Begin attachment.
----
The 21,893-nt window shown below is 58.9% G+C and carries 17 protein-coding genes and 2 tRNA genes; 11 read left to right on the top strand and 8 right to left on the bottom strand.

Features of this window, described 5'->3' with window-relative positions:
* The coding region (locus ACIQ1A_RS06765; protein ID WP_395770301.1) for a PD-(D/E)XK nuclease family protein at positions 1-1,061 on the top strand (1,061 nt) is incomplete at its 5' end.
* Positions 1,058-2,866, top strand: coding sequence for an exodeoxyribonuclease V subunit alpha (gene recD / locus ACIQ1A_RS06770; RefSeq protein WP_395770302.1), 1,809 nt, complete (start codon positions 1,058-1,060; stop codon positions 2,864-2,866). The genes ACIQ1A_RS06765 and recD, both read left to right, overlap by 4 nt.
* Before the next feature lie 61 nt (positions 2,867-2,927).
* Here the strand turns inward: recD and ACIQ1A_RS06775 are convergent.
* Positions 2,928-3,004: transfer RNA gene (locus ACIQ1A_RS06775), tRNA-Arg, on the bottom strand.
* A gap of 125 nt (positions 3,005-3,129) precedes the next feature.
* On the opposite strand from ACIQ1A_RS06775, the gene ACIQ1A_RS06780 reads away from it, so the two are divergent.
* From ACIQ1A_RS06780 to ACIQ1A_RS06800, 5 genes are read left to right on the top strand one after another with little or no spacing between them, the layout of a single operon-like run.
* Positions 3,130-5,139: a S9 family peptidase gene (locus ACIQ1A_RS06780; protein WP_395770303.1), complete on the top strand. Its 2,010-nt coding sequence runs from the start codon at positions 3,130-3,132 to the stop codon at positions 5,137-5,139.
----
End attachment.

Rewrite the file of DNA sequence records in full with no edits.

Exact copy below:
The 21,893-nt window shown below is 58.9% G+C and carries 17 protein-coding genes and 2 tRNA genes; 11 read left to right on the top strand and 8 right to left on the bottom strand.

Features of this window, described 5'->3' with window-relative positions:
* The coding region (locus ACIQ1A_RS06765; protein ID WP_395770301.1) for a PD-(D/E)XK nuclease family protein at positions 1-1,061 on the top strand (1,061 nt) is incomplete at its 5' end.
* Positions 1,058-2,866, top strand: coding sequence for an exodeoxyribonuclease V subunit alpha (gene recD / locus ACIQ1A_RS06770; RefSeq protein WP_395770302.1), 1,809 nt, complete (start codon positions 1,058-1,060; stop codon positions 2,864-2,866). The genes ACIQ1A_RS06765 and recD, both read left to right, overlap by 4 nt.
* Before the next feature lie 61 nt (positions 2,867-2,927).
* Here the strand turns inward: recD and ACIQ1A_RS06775 are convergent.
* Positions 2,928-3,004: transfer RNA gene (locus ACIQ1A_RS06775), tRNA-Arg, on the bottom strand.
* A gap of 125 nt (positions 3,005-3,129) precedes the next feature.
* On the opposite strand from ACIQ1A_RS06775, the gene ACIQ1A_RS06780 reads away from it, so the two are divergent.
* From ACIQ1A_RS06780 to ACIQ1A_RS06800, 5 genes are read left to right on the top strand one after another with little or no spacing between them, the layout of a single operon-like run.
* Positions 3,130-5,139: a S9 family peptidase gene (locus ACIQ1A_RS06780; protein WP_395770303.1), complete on the top strand. Its 2,010-nt coding sequence runs from the start codon at positions 3,130-3,132 to the stop codon at positions 5,137-5,139.